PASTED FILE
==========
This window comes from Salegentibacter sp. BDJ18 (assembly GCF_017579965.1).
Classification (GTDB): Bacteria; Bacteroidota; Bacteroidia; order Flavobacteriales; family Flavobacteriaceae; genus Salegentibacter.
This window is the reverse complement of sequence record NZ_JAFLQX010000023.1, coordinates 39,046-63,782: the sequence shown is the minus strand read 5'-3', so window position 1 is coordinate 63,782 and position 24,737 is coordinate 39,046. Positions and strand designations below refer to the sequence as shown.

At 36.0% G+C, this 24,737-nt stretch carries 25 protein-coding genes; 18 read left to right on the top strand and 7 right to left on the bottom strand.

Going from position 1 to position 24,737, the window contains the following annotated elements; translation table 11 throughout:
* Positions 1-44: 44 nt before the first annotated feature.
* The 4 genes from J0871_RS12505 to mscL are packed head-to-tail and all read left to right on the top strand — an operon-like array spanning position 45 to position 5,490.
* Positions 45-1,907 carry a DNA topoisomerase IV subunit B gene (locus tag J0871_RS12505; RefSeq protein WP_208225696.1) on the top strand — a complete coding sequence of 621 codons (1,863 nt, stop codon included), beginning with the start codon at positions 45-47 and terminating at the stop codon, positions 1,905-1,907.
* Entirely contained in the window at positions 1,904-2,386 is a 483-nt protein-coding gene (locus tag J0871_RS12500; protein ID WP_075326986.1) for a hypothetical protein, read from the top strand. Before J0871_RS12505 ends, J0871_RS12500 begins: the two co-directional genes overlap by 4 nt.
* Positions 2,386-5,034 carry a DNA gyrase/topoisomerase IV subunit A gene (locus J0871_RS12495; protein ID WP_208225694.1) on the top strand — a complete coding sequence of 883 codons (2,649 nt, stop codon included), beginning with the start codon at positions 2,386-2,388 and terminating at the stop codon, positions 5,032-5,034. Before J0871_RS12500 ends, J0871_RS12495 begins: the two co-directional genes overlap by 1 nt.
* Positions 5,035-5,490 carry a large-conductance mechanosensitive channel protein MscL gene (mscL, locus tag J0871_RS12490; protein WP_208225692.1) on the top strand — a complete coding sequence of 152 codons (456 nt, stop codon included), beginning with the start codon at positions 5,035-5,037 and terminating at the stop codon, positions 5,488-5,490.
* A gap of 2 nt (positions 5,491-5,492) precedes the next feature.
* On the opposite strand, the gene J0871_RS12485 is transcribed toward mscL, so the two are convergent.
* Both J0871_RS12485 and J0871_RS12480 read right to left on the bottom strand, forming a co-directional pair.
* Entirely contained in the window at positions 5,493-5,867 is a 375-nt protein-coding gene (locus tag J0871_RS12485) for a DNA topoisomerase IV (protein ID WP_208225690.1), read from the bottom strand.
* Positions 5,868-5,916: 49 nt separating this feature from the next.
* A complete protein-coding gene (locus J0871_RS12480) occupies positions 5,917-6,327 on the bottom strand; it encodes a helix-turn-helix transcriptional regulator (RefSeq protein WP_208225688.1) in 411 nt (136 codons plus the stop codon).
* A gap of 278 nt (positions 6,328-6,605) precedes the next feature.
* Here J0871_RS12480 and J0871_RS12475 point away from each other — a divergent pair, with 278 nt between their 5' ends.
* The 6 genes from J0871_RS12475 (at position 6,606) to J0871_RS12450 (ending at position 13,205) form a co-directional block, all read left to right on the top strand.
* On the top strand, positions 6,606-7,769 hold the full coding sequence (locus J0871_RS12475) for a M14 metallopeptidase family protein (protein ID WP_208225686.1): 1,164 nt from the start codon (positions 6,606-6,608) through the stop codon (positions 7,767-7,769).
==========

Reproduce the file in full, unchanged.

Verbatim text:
This window comes from Salegentibacter sp. BDJ18 (assembly GCF_017579965.1).
Classification (GTDB): Bacteria; Bacteroidota; Bacteroidia; order Flavobacteriales; family Flavobacteriaceae; genus Salegentibacter.
This window is the reverse complement of sequence record NZ_JAFLQX010000023.1, coordinates 39,046-63,782: the sequence shown is the minus strand read 5'-3', so window position 1 is coordinate 63,782 and position 24,737 is coordinate 39,046. Positions and strand designations below refer to the sequence as shown.

At 36.0% G+C, this 24,737-nt stretch carries 25 protein-coding genes; 18 read left to right on the top strand and 7 right to left on the bottom strand.

Going from position 1 to position 24,737, the window contains the following annotated elements; translation table 11 throughout:
* Positions 1-44: 44 nt before the first annotated feature.
* The 4 genes from J0871_RS12505 to mscL are packed head-to-tail and all read left to right on the top strand — an operon-like array spanning position 45 to position 5,490.
* Positions 45-1,907 carry a DNA topoisomerase IV subunit B gene (locus tag J0871_RS12505; RefSeq protein WP_208225696.1) on the top strand — a complete coding sequence of 621 codons (1,863 nt, stop codon included), beginning with the start codon at positions 45-47 and terminating at the stop codon, positions 1,905-1,907.
* Entirely contained in the window at positions 1,904-2,386 is a 483-nt protein-coding gene (locus tag J0871_RS12500; protein ID WP_075326986.1) for a hypothetical protein, read from the top strand. Before J0871_RS12505 ends, J0871_RS12500 begins: the two co-directional genes overlap by 4 nt.
* Positions 2,386-5,034 carry a DNA gyrase/topoisomerase IV subunit A gene (locus J0871_RS12495; protein ID WP_208225694.1) on the top strand — a complete coding sequence of 883 codons (2,649 nt, stop codon included), beginning with the start codon at positions 2,386-2,388 and terminating at the stop codon, positions 5,032-5,034. Before J0871_RS12500 ends, J0871_RS12495 begins: the two co-directional genes overlap by 1 nt.
* Positions 5,035-5,490 carry a large-conductance mechanosensitive channel protein MscL gene (mscL, locus tag J0871_RS12490; protein WP_208225692.1) on the top strand — a complete coding sequence of 152 codons (456 nt, stop codon included), beginning with the start codon at positions 5,035-5,037 and terminating at the stop codon, positions 5,488-5,490.
* A gap of 2 nt (positions 5,491-5,492) precedes the next feature.
* On the opposite strand, the gene J0871_RS12485 is transcribed toward mscL, so the two are convergent.
* Both J0871_RS12485 and J0871_RS12480 read right to left on the bottom strand, forming a co-directional pair.
* Entirely contained in the window at positions 5,493-5,867 is a 375-nt protein-coding gene (locus tag J0871_RS12485) for a DNA topoisomerase IV (protein ID WP_208225690.1), read from the bottom strand.
* Positions 5,868-5,916: 49 nt separating this feature from the next.
* A complete protein-coding gene (locus J0871_RS12480) occupies positions 5,917-6,327 on the bottom strand; it encodes a helix-turn-helix transcriptional regulator (RefSeq protein WP_208225688.1) in 411 nt (136 codons plus the stop codon).
* A gap of 278 nt (positions 6,328-6,605) precedes the next feature.
* Here J0871_RS12480 and J0871_RS12475 point away from each other — a divergent pair, with 278 nt between their 5' ends.
* The 6 genes from J0871_RS12475 (at position 6,606) to J0871_RS12450 (ending at position 13,205) form a co-directional block, all read left to right on the top strand.
* On the top strand, positions 6,606-7,769 hold the full coding sequence (locus J0871_RS12475) for a M14 metallopeptidase family protein (protein ID WP_208225686.1): 1,164 nt from the start codon (positions 6,606-6,608) through the stop codon (positions 7,767-7,769).